Like the best drum & bass producers, they are also technicians. Drumfunk is, of course, not exactly a subgenre but a stance. It posits that drum & bass was going somewhere with Source Direct in 1997 and hit a dead end in 1998 with Bad Company. The ten involuted tracks on Some Shit Saaink are concerned with one thing: breakbeats cut up and reconstituted in a strange place with low end. Yet what resounds most clearly isn't drums, bass, the future or the past; it's the image of Macc and dgoHn burrowing into dead samples in search of life.
Life is there, though it feels brittle and clammy. The familiar Amen break that courses unawares through "7c 1020" has lost its former color; the sampled woman who calls this "sunrise music" sounds like a test subject reading a prompt. The metronomic hi-hats and snares of "Bamba" lose all momentum as soon as they hit the speaker. These tracks are an apt representation of drum & bass more than a decade later. Their elements are leeched of urgency and vibe; all that remain are the old materials, sub bass and drummers thrashing about with abandon.
It's just a vivid illusion, of course. The record is great for sounding esoteric to the point of being disinterested in others. There isn't a bit of gratuitous syncopation or warm pad to be heard. Instead there are atonal swells, high-pitched blips and weird snatches of speech. Robert "actual drummer" Macciochi has stated that he wants his playing to be indistinguishable from his programming, while John Cunnane has a knack for making dusty old breaks feel truly alien. Both have had definitive releases on Subtle Audio and Inperspective. Their combined sensibility is uncanny—if not soulful, then organic like a preserved fetus.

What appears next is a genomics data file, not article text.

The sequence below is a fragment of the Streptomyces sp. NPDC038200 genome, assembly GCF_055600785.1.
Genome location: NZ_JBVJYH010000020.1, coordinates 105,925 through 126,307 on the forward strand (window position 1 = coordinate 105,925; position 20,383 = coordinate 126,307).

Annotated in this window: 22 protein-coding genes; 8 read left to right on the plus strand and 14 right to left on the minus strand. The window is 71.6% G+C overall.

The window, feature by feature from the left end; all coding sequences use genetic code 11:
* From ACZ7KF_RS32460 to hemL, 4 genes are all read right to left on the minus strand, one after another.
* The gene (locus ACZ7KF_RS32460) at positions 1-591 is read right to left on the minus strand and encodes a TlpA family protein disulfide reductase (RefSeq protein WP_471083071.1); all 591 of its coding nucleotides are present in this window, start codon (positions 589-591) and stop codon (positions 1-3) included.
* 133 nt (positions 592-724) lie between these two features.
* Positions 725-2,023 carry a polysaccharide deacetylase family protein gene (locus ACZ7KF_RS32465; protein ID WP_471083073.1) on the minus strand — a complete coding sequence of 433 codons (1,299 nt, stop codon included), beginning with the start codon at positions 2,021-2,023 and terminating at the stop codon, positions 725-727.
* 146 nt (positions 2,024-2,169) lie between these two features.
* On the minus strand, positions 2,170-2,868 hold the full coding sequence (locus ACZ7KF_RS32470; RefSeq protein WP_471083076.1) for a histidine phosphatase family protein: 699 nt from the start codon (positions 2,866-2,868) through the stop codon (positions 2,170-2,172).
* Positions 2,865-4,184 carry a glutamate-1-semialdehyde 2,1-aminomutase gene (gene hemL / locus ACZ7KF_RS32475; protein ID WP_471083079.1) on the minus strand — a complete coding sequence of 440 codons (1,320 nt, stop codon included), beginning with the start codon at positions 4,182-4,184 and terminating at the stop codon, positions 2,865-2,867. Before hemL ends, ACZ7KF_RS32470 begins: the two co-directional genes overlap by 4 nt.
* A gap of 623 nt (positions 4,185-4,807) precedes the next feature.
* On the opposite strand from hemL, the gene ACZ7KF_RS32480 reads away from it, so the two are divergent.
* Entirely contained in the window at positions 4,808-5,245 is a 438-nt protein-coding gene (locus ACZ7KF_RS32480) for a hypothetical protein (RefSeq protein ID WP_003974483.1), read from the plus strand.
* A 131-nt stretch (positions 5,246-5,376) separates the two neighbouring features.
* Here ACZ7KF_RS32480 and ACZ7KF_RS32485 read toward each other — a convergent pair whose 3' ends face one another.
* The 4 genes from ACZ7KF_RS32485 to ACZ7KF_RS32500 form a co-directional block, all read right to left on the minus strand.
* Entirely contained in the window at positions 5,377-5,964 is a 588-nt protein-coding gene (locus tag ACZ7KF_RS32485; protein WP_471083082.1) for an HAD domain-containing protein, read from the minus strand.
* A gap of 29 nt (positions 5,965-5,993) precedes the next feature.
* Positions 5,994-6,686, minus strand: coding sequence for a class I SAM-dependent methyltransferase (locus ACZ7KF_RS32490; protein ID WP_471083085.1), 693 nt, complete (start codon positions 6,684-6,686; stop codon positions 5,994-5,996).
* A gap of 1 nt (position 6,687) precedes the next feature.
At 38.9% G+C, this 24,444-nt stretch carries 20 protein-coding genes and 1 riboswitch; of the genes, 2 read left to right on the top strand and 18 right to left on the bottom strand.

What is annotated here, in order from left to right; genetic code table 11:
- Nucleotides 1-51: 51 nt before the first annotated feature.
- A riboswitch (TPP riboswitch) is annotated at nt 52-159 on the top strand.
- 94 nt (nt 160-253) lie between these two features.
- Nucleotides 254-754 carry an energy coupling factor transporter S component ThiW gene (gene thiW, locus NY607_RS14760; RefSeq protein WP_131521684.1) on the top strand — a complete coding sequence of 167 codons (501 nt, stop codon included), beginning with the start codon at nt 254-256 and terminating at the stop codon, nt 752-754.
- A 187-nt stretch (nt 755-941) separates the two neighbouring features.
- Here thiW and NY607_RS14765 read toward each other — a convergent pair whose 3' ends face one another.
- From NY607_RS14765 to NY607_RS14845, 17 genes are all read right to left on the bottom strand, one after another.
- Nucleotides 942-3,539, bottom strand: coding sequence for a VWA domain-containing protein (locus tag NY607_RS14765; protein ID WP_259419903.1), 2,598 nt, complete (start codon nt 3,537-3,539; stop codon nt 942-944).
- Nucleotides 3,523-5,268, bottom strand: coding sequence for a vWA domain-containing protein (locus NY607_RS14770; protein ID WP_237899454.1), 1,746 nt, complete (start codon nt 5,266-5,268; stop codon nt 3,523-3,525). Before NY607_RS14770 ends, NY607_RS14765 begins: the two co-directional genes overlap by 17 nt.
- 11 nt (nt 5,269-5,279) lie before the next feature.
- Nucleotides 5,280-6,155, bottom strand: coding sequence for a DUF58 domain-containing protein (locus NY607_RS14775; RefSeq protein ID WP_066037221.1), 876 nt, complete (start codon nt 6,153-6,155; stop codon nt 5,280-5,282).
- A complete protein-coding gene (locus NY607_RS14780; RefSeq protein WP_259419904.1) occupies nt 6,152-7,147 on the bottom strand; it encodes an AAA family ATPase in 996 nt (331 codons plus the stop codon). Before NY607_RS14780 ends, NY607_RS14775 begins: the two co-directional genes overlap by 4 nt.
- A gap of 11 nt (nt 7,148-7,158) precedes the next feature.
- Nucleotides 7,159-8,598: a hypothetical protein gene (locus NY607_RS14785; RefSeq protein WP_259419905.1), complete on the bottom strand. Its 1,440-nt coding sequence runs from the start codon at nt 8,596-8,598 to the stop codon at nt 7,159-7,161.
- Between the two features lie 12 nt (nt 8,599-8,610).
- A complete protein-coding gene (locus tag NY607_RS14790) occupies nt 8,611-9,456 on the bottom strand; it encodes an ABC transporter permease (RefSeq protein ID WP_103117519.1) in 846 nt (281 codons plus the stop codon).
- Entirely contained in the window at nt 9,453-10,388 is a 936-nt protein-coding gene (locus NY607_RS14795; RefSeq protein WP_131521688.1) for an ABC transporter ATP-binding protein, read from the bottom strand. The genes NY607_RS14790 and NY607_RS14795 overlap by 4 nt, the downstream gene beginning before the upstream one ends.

In contrast with the dubstep-style restraint of the Autonomic sound, these tracks are dense with information. There are minute edits and textural details, like a cutup on Perlon, but written in drum fills and Morricone soundtracks. They aren't memorable so much as distinguished by incidental features. "Mustard Greens" has the clanging cymbals, "Sun Days" has the funky mule and bass hum, "Long Tall Sally" has the break switch midway through.
Those would be the three best tracks on a very consistent album. Later tracks like "Gever," "Forget Stuff" and "Yut" ditch the odd atmospherics and put the drums in the foreground, and are essentially formalist exercises. How much meaning can you put into a snare hit? That's their modus operandi. It could go on forever.